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Rip Blu-Ray straight to uncompressed .avi at 1080p. What's the best way to do it?
September 23, 2011 10:02 AM   Subscribe

Rip Blu-Ray straight to uncompressed .avi at 1080p. What's the best way to do it? Details inside.

I'm using Scaleform for media presentation. I want to go from Blu-Ray to .avi to .usm* with the fewest number of compression steps (i.e. I don't want to compress something already compressed, and if I have to, I want the first compression on the rip to be as lossless as possible).

I cannot find a tool that will rip a Blu-Ray at 1080p without doing some form of compression on the rip (e.g. DivX, Xvid, msmpeg4, H.264, etc). I want to compress once, not twice.

* My understanding is that this is required -- the Scaleform video encoder wants to start with .avi and nothing else. But please correct me if I'm wrong.

And yes, I know I will end up with monstrously huge files when I do this. That's not really a deal-killer in this instance.
posted by Cool Papa Bell to Technology (6 answers total) 4 users marked this as a favorite
 
AnydvdHD or MakeMKV might be good places to start.
posted by samsara at 10:07 AM on September 23, 2011


Demux the bluray with a tool like Clown_BD to get the video and audio streams.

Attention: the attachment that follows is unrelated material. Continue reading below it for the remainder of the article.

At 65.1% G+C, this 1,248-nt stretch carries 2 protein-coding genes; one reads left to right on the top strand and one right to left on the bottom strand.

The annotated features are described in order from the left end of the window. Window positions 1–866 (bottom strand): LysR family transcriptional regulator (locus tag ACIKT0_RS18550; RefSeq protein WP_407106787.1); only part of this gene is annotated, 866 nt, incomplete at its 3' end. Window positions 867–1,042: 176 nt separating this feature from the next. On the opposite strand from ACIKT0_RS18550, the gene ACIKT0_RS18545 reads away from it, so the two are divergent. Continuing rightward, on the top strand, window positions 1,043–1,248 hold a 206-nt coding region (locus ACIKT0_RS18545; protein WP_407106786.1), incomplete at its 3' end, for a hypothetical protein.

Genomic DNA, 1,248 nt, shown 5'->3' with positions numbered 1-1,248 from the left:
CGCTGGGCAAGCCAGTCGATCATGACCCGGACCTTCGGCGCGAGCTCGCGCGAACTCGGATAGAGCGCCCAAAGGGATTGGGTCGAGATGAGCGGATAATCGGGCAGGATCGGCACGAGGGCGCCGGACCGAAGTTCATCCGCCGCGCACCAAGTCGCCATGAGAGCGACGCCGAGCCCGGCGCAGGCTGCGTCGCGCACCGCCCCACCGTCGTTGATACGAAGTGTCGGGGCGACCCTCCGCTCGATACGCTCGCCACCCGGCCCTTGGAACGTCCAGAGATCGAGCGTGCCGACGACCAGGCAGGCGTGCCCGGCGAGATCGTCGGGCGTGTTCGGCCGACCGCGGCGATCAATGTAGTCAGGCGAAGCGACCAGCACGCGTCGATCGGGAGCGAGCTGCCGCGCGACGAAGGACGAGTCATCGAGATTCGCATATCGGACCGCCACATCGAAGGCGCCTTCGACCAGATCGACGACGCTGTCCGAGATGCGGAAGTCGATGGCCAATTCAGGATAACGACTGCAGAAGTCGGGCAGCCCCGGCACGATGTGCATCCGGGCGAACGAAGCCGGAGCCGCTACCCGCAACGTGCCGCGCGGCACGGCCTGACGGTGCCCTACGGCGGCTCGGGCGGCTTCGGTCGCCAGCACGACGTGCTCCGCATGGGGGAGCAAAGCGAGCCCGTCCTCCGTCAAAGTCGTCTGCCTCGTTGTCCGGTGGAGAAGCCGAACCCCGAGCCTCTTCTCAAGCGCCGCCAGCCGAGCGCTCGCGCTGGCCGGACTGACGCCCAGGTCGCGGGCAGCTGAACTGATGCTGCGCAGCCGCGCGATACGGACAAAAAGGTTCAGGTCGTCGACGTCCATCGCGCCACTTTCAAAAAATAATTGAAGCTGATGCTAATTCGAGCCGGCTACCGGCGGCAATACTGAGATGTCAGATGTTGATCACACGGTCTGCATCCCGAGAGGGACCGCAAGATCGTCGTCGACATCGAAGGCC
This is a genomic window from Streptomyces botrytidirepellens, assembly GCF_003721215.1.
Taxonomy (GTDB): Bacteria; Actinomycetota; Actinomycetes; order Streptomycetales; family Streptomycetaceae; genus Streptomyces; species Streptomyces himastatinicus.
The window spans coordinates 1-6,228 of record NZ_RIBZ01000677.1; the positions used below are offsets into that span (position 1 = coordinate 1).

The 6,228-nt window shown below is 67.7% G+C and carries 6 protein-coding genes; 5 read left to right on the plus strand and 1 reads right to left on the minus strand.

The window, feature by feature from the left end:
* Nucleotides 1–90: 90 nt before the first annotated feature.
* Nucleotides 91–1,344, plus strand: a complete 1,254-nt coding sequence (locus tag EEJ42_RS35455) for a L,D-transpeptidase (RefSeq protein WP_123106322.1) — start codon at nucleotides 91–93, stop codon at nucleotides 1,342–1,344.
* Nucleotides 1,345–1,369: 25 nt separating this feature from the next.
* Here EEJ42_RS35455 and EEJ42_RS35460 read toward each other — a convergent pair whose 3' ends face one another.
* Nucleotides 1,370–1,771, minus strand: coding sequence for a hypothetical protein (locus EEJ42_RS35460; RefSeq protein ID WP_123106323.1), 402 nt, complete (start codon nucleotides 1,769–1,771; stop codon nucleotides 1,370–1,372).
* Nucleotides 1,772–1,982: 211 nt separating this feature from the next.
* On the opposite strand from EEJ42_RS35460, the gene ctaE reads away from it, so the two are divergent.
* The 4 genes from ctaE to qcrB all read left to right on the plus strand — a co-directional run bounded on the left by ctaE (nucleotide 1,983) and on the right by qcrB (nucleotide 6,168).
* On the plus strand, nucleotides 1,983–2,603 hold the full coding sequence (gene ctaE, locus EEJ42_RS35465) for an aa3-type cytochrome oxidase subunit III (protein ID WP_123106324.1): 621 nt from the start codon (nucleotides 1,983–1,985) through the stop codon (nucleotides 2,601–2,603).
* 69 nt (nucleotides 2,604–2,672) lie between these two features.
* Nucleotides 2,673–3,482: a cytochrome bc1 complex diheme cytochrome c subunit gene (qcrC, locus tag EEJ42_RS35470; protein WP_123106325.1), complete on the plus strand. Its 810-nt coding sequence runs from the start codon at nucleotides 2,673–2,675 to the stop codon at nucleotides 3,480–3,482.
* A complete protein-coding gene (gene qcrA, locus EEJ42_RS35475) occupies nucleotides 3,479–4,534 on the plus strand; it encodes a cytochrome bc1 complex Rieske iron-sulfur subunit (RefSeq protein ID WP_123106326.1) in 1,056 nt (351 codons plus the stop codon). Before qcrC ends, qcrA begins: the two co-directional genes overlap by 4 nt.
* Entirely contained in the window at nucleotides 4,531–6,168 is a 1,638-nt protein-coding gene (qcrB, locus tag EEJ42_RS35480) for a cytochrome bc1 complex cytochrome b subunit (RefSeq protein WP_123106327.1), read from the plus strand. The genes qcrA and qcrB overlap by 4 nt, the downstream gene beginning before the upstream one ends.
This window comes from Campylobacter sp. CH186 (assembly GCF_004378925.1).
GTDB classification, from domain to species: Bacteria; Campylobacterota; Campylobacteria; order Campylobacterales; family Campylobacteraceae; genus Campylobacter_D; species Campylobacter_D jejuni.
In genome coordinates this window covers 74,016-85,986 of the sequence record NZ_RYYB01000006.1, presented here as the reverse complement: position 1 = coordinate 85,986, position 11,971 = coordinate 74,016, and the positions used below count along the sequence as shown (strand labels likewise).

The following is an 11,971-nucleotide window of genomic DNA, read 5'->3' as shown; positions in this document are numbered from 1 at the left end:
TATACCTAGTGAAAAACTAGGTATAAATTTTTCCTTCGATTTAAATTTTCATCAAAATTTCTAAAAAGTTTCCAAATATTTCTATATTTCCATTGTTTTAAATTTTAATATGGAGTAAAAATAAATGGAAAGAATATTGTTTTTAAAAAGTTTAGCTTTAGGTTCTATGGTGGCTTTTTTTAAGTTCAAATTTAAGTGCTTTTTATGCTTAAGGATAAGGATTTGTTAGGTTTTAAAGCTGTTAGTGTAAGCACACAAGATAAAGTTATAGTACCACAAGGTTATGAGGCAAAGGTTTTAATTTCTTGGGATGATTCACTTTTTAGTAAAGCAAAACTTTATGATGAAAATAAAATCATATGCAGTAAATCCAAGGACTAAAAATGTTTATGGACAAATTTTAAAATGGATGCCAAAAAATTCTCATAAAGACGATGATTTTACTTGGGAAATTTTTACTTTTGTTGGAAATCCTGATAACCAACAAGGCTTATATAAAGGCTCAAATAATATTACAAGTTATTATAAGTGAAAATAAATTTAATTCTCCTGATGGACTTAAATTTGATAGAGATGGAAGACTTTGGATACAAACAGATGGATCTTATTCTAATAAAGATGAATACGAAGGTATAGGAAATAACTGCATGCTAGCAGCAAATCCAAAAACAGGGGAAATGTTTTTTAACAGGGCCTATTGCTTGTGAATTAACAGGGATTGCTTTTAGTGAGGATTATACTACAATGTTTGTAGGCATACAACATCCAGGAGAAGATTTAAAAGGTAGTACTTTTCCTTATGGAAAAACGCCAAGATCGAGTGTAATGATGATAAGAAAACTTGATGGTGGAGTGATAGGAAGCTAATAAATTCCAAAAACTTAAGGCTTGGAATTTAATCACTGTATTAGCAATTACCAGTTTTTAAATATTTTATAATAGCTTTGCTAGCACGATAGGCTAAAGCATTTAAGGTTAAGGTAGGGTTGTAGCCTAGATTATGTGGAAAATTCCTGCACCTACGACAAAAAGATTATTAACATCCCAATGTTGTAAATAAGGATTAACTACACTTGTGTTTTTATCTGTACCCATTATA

You may have to convert the audio track to 2 channel but your encoder should take the video stream (should be either H.264 or MPEG-2).
posted by wongcorgi at 10:16 AM on September 23, 2011


Also FWIW, AVI is a container format and doesn't indicate the video or audio format.
posted by wongcorgi at 10:17 AM on September 23, 2011


Once you demux the Blu-Ray, you could use AviSynth as a frameserver with Scaleform. It decode the audio and video streams and serve up uncompressed frames that act as an AVI file.
posted by zsazsa at 12:29 PM on September 23, 2011


2nding AnydvdHD, worth every penny.

Ooh, they're having a %20 off sale.
posted by Sphinx at 4:11 PM on September 23, 2011


I use a 2-step process, pretty much laid out here. It starts by decoding and ripping the actual "raw" Blu-Ray files to your computer with DVDFab, then using Handbrake to convert to .avi or whichever format. I don't know its best possible compression rate, but if you push the Content Quality to 100% in Handbrake then it might be what you're looking for. I've never tried, but if you have the time and disk space, it doesn't hurt to try - all of the software is free.

(It seems to me that Anydvd and DVDfab are perpetually having 20% off sales these days.)
posted by jabberjaw at 5:46 PM on September 23, 2011


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